Miramar NewsOur Latest Practice News
Roxy came to see us as she had not been wanting to eat her food and hadn’t quite been herself at home for a few days, Simon examined her at our Cromer surgery and suspected a womb infection (also called a pyometra) which is common in older bitches that are not spayed. He sent her over to Sheringham for immediate treatment.
Roxy had bloods taken and the decision was made to operate on her straight away to remove her suspected infected womb. However, when Helen performed the operation it became clear that things weren’t quite as straightforward as that, Roxy actually had a large tumour within her womb which had caused the womb to twist around on itself about 4 times!!! The womb was removed and weighed a whopping 5kg.
Thankfully Roxy has recovered well and is back to her normal self at home, however this should be a timely reminder to have your bitch spayed if you don’t intend to breed from her to prevent problems like this.
This is Chloe….
She came to see Zainab in August because she had been vomiting and was constantly licking at her vulva. Zainab was able to get a comprehensive history from Chloe’s owners including when she had had her last season. She had been in season only 4-6 weeks ago. Zainab immediately suspected a condition called Pyometra which is a womb infection common in un-spayed bitches.
Blood tests were taken and showed Chloe had raised kidney enzymes which could indicated that her kidneys were being affected and having to work hard to eliminate toxins from her body, this also fitted with Zainab’s suspected Pyometra diagnosis. Chloe was admitted to the hospital and placed on intravenous fluids to flush her kidney and prevent dehydration. She would require an anaesthetic and some major surgery once stabilised.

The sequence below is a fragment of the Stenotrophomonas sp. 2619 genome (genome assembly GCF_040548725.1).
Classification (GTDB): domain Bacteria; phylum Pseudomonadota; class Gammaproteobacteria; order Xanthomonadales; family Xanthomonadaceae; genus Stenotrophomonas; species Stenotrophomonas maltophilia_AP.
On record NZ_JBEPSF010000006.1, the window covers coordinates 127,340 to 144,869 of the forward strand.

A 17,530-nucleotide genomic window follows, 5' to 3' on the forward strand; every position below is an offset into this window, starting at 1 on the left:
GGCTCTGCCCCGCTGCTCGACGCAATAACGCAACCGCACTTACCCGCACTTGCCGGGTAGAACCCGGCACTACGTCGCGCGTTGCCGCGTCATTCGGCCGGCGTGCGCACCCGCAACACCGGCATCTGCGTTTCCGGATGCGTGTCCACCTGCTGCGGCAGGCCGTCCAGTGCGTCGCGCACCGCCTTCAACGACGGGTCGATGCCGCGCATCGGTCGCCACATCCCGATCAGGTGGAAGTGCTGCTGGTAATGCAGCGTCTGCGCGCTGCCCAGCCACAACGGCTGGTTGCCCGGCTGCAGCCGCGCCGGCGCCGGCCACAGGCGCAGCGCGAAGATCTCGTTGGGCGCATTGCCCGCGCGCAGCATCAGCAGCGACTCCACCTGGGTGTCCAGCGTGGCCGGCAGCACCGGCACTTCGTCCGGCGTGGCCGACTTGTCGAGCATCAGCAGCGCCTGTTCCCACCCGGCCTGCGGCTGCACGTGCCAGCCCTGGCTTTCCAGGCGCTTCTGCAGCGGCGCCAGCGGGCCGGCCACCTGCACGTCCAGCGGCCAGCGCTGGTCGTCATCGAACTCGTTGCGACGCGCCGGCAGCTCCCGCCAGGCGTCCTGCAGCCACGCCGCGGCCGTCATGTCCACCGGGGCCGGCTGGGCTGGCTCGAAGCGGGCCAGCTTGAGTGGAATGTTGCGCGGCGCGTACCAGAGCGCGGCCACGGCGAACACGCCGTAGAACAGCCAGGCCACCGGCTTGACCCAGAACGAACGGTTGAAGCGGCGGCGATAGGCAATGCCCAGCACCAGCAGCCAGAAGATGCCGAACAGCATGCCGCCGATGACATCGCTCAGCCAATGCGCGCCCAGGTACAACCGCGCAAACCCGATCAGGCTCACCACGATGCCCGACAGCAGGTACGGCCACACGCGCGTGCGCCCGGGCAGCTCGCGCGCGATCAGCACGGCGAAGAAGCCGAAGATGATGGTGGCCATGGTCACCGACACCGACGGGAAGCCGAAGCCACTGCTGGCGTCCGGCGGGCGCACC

After 24 hours on IV fluids Chloe underwent surgery to remove her uterus (womb) which was severely infected. If left untreated this condition can be life threatening.
Chloe recovered well from her surgery, she remained in hospital for another 24 hours still on fluids and antibiotics. We were also able to monitor her pain levels, giving pain relief when necessary.
We continued to monitor Chloe after she was discharged every few days. Her owners became concerned that she was losing weight and was very lethargic, Zainab was concerned that her kidneys had been too damaged prior to her operation to recover, however with further blood tests we were able to establish Chloe had yet another underlying condition called Addisons disease.
This disease is when the body does not produce its natural amount of steroids, which is needed for daily control of metabolism and the body’s electrolytes. As a result the body cannot control its temperature, heart rate, kidney function and maintain weight. This results in organ failure which can be fatal.
Once again Chloe was admitted to hospital for IV fluids and kept in overnight for close monitoring. After 24 hours she started on medication for Addisons disease to stabilse her condition, she has had regular blood tests since starting treatment and though not completely stabilised her condition is improving with most of her symptoms (lethargy, weight loss) disappearing.
Chloe will remain on treatment for Addisons disease with close monitoring for life. She will require regular blood tests and close monitoring to prevent her symptoms recurring.
Was your dog scared of fireworks last year? If so, now is a perfect time to get ready for firework season with our handy tips…
Preparing your home for your dog and fireworks